California Senate race could have a plot twist. Peripheral factors may tip outcome against Cranston
Maybe . . . just maybe, California could provide the political shocker of Election '86. Sen. Alan Cranston (D) of California remains heavily favored to hold his seat, for which he is being challenged by US Rep. Ed Zschau (R) of California. In fact, Paul Kirk, the Democratic Party national chairman, calls California ``safe.''
Others, however, don't agree that the outcome is so clear cut. There is an unusual political synergism at work here this year that could greatly depress the Democratic vote and boost the turnout for challenger Zschau.
David Chagall, a political analyst and writer in Los Angeles, says bluntly: ``Zschau will win.'' Many politicians are looking at the race too narrowly, he contends.
Pollster Mervin Field observes that there are a number of factors that may be exaggerating Senator Cranston's support in public surveys. That could make the race much closer than most people expect.
Several elements make analysts uneasy about this race. Each of them demonstrates that no campaign, no matter how well run, can control every factor.
For example, there is the statewide vote on whether to return Rose Bird as the chief justice of the California Supreme Court. Polls indicate that a majority of voters want the chief justice out; they hold her responsible for the reversal of most capital-punishment sentences since she became chief justice.
The Rose Bird question, Mr. Chagall says, will bring out thousands of staunch conservatives, and most of those conservatives will probably also vote for Zschau, even if only as an afterthought.
Then there's the English language question. Voters are being asked to decide whether English should be declared the official language of California.
That also has the public stirred up (most are in favor, polls show), and it will also swell the conservative turnout.
Meanwhile, there's little for Democrats to be excited about. Tom Bradley's campaign for governor appears to be going nowhere.
Blacks and Hispanics, who might normally be expected to rally around Los Angeles Mayor Bradley's campaign, see him as a likely loser. They feel let down. Thousands of them will skip voting, it is felt, and those will be lost votes for Cranston.
Those three factors alone would be enough to worry the Cranston camp. But that's not all -- not by any measure. Here are some other concerns for the Democratic senator:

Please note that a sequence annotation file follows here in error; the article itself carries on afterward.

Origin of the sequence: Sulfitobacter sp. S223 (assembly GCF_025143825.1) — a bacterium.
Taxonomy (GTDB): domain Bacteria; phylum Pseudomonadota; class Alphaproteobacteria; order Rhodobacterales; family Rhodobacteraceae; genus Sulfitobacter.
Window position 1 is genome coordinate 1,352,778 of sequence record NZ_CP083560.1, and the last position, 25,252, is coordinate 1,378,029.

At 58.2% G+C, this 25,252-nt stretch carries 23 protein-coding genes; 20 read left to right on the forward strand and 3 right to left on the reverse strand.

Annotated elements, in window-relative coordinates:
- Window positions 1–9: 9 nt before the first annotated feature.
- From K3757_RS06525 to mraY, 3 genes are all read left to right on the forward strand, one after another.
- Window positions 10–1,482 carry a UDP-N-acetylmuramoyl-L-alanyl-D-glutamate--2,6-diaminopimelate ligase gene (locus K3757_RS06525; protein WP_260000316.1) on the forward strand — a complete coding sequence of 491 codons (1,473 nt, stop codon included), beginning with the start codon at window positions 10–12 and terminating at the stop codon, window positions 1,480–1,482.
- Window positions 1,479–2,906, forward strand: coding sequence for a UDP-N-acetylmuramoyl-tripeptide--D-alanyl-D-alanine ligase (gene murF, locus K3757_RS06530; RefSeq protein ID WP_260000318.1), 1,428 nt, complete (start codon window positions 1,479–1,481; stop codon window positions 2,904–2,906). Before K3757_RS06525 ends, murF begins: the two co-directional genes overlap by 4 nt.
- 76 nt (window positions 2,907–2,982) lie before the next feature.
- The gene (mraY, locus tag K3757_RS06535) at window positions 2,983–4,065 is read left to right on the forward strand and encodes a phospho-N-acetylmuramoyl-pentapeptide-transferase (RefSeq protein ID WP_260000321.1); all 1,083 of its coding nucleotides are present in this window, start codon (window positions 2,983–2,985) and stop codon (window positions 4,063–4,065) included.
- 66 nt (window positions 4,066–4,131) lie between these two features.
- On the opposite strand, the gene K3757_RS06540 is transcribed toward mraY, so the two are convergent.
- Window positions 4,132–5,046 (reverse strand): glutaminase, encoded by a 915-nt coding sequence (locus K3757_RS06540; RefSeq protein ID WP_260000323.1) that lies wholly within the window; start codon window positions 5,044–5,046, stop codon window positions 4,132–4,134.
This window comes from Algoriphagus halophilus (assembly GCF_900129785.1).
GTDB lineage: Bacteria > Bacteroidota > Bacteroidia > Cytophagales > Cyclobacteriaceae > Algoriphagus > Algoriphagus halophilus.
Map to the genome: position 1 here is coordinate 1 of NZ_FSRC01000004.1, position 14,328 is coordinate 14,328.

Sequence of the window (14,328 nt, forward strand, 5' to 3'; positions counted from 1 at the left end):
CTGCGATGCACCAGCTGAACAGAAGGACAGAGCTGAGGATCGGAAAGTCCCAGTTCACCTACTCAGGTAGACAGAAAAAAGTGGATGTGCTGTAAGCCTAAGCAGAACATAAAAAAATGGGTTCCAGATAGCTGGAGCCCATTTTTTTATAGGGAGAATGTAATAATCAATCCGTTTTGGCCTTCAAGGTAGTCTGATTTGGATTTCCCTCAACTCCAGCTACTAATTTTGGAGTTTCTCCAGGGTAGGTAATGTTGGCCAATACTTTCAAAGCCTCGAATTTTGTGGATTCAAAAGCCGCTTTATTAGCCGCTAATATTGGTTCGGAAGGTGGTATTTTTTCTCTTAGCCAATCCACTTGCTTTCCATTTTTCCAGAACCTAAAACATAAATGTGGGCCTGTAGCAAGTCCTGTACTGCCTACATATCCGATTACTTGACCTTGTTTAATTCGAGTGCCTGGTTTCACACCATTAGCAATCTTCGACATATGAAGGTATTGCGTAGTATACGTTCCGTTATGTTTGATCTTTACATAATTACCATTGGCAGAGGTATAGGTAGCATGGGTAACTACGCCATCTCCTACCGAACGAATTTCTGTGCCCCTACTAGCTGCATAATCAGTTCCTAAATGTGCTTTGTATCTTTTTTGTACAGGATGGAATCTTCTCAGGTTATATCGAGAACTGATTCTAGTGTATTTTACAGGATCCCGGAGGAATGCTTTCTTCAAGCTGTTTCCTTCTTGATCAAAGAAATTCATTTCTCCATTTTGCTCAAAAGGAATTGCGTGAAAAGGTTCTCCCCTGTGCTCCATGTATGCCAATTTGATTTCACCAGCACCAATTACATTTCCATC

Mr. Field, director of the California Poll, says total voter turnout this year will be ``perhaps the lowest in modern times.'' He expects no more than 8 million out of 17.6 million adults to go to the ballot box, or less than 50 percent.
``A low turnout helps Republicans, because Republicans have a better record of going to the polls,'' Field says.
Chagall points to another problem for Democrats that is little understood by the public. This year there is a lack of ``street money.''
Street money comes from political campaign funds and goes into the pockets of some church leaders who cooperate in getting out the Democratic vote in their minority districts, says Chagall.
This year there isn't as much money available for this purpose, and the Democratic vote could slump as a result.
And there is one more thing for the Cranston camp to fret about: the Reagan factor.
President Reagan could do in one day of campaigning what Zschau has been unable to do -- rally the Republican troops.
Currently, Zschau has the support of only 65 percent of all Republican voters, according to polls. That's well below the traditional level of support, which ranges from 80 to 85 percent.
Before Tuesday's voting, the President will make two appearances with Zschau in Orange County, the bastion of California Republicanism. Just a couple of photographs of Ronald Reagan with his arm around Zschau, indicating that ``Zschau is my man,'' may be all it takes to bring home those Republican voters.
Field says that Cranston can hardly rest easy. Traditionally, pollsters have a tough time measuring the vote in California. ``We never do a good enough job,'' Field says. Polls tend to exaggerate Democratic turnout.
Because of this difficulty, ``in California a Democratic candidate has to be ahead five or six points to be favored on election day,'' Field explains. Yet some polls have shown the race closer than that.
Most analysts say Cranston remains the favorite. But they add that his is hardly the ``safe'' seat Democratic headquarters claims it is.